For instance, Pistoletto’s Alpino (Alpine soldier, 1962) could “flash back” ambiguously to both the Futurists’ service in this corps of mountain infantry during the First World War and to the Alpini partisans who liberated Turin from the Germans in 1945. But when photographed in a group show of Pop art in 1965 – with Roy Lichtenstein’s Whaam! (1963) reflected in its mirrored surface and a laughing Pistoletto caught standing in front of it – it could be seen to “eclipse” the US Pop art that was widely understood to be invading Western Europe at this time (pp. 72–79). As with the mirror paintings, which Golan largely reads through historical reproductions that capture the reflections found on their surfaces – reflections that now tend to be digitally edited out of illustrations – Campo urbano is seen through the pages of the photobook produced in its aftermath, a collaboration between critic Luciano Caramel, the photographer Mulas, and designer Bruno Munari. Here, artists’ ludic transformations of Como’s city center recall pasts both recent – the demonstrations of spring and summer 1968 in Paris and elsewhere, which transformed functionalist cities into spaces of play and protest – and more distant, such as the 1921 Dada visit to the church of Saint-Julien-le-Pauvre in Paris, led by André Breton (pp. 118–46). However, this one-day event in 1969 was also an attempt to occlude what is certainly the best-known monument in Como, the Casa del Fascio of 1936, designed by Giuseppe Terragni in a stripped-down Rationalist modernism. Located only a five-minute stroll away from the main location of the day’s events, the Casa was at once unavoidable and unavowable, a past that had to be suppressed (pp. 158–69). These legacies of Fascism loomed over Bonito Oliva’s 1970 exhibition as well, held as it was in the grandiose – if at the time somewhat rundown – halls of Rome’s Palazzo delle Esposizioni. The building, designed in a Beaux-Arts neoclassicism, dates to the late 19th-century moment of Italy’s unification, but it was its history during Mussolini’s ventennio, when it was for a time clad in a severe geometric envelope, that was both evoked and revoked by Vitalità del negativo. Golan cleverly reads the exhibition’s entry space, defined by intersecting horizontal Xs of black ribbon weaving just above visitors’ heads – the work of architect Piero Sartogo, charged with the Vitalità’s installation – as a deposing of the grand X that had stood on the Palazzo’s façade during the Mostra della Rivoluzione Fascista, held from 1932 to 1934 to commemorate the tenth anniversary of the Fascist revolution (pp. 215–17).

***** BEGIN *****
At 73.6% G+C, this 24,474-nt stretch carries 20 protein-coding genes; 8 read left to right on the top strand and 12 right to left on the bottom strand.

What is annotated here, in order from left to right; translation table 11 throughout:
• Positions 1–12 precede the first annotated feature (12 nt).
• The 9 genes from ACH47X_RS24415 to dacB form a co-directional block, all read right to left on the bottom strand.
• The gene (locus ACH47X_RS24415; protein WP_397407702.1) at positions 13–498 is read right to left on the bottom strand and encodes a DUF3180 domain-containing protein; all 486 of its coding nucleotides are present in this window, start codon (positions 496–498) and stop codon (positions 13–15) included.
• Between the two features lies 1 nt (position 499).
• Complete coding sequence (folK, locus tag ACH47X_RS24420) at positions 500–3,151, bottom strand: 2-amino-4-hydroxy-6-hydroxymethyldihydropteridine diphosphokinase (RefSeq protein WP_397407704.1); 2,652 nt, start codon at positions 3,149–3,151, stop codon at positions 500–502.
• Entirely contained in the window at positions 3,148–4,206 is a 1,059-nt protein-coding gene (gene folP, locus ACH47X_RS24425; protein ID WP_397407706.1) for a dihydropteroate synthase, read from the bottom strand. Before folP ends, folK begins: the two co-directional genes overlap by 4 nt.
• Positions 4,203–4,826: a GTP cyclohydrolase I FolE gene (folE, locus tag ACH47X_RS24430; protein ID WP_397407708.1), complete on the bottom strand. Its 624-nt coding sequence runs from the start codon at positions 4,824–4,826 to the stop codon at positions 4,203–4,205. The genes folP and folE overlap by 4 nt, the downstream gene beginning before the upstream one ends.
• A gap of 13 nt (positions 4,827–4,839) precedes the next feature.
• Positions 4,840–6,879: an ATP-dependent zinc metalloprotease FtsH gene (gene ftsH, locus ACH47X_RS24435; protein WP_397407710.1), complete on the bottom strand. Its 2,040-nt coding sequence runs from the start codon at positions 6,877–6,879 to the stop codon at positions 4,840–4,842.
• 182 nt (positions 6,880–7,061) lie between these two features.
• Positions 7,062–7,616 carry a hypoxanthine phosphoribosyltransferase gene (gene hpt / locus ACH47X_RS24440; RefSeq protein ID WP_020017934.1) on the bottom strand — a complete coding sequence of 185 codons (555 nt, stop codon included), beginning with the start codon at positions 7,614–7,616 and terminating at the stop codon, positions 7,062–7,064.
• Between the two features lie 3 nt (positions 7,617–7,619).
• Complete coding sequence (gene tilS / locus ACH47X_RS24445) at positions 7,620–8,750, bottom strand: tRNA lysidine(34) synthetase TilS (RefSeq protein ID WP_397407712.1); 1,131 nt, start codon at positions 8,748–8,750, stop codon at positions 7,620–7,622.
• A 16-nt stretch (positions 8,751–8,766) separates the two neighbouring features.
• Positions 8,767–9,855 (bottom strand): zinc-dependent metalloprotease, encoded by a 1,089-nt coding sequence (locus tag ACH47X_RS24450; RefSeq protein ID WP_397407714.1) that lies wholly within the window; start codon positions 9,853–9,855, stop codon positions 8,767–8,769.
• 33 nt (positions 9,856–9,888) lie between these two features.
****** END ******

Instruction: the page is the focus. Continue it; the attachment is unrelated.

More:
Admittedly, not every flashback or eclipse proves equally convincing. Golan has a tendency to compare photographs – of the reflections in Pistoletto’s mirror paintings, of visitors to Bonito Oliva’s exhibition – to frames from contemporaneous Italian films by Michelangelo Antonioni and Bernardo Bertolucci, in which the associations can at times come across as fortuitous, if not entirely arbitrary. This is where her method reveals its potential weakness: it is the historian who constructs these temporal dislocations, and it is as much her imaginary as that of her subjects that is at play in these readings. If Golan’s “political imaginary” is not the political unconscious of Fredric Jameson, for example, with its careful allegorical exegesis, one might better compare it with Aby Warburg at his most vertiginous, and indeed a two-page spread of his Mnemosyne Atlas occupies almost the exact center of Golan’s book (pp. 156–57). Warburg’s “pathos formulas” find their parallel here in what one might call Golan’s “heterochronic formulas,” images that enfold different times and, in challenging our ambient presentism, compel us to recognize a Gleichzeitigkeit des Ungleichzeitigen – a Blochian simultaneity of the non-simultaneous – at work in the Italy of the economic miracle. Flashback, Eclipse’s originality, its real insight, lies there, in its insistence that one image might hide another, that the artwork’s time is never singular, that the perpetual present is in fact porous to multiple pasts that continually seep in.
Tom McDonough is a critic and art historian at Binghamton University. His Sowing the Wind: Stories from the Situationist International is forthcoming from Reaktion Press.
Image credits: 1. Courtesy of Romy Golan and Zone Books; 2. © Michelangelo Pistoletto, courtesy of the artist and Luhring Augustine, New York
|||Pamela M. Lee, Chronophobia (Cambridge, MA: MIT Press, 2004), 8.|
|||François Hartog, Regimes of Historicity: Presentism and Experiences of Time, trans. Saskia Brown (New York: Columbia University Press, 2015), xv. Originally published as Régimes d'historicité. Présentisme et expériences du temps (Paris: Seuil, 2003).|
|||While it is impossible to summarize that extensive literature here, one might point to the essays gathered in “Postwar Italian Art,” ed. Claire Gilman, special issue, October, no. 124 (Spring 2008) and Postwar Italian Art History Today: Untying “the Knot”, ed. Sharon Hecker and Marin R. Sullivan (New York: Bloomsbury Visual Arts, 2018), which together collect many of the most notable voices in the field.|
|||Romy Golan, Flashback, Eclipse: The Political Imaginary of Italian Art in the 1960s (New York: Zone Books, 2021), 13 (page numbers cited hereafter in text).|